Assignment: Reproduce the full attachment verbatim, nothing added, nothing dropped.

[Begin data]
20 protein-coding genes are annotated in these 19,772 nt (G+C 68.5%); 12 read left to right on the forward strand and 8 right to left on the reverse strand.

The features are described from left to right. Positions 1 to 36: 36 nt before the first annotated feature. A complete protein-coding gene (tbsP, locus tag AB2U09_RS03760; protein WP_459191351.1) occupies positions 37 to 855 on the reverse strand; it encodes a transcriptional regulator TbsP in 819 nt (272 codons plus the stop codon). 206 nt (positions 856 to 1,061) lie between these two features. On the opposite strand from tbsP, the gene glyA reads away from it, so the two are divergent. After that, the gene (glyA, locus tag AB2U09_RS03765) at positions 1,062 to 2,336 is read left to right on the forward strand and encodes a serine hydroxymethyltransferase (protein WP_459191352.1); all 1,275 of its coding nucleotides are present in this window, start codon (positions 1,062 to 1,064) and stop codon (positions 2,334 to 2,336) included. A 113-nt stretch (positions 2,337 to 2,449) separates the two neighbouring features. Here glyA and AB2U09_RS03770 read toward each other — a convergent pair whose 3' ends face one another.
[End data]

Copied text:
20 protein-coding genes are annotated in these 19,772 nt (G+C 68.5%); 12 read left to right on the forward strand and 8 right to left on the reverse strand.

The features are described from left to right. Positions 1 to 36: 36 nt before the first annotated feature. A complete protein-coding gene (tbsP, locus tag AB2U09_RS03760; protein WP_459191351.1) occupies positions 37 to 855 on the reverse strand; it encodes a transcriptional regulator TbsP in 819 nt (272 codons plus the stop codon). 206 nt (positions 856 to 1,061) lie between these two features. On the opposite strand from tbsP, the gene glyA reads away from it, so the two are divergent. After that, the gene (glyA, locus tag AB2U09_RS03765) at positions 1,062 to 2,336 is read left to right on the forward strand and encodes a serine hydroxymethyltransferase (protein WP_459191352.1); all 1,275 of its coding nucleotides are present in this window, start codon (positions 1,062 to 1,064) and stop codon (positions 2,334 to 2,336) included. A 113-nt stretch (positions 2,337 to 2,449) separates the two neighbouring features. Here glyA and AB2U09_RS03770 read toward each other — a convergent pair whose 3' ends face one another.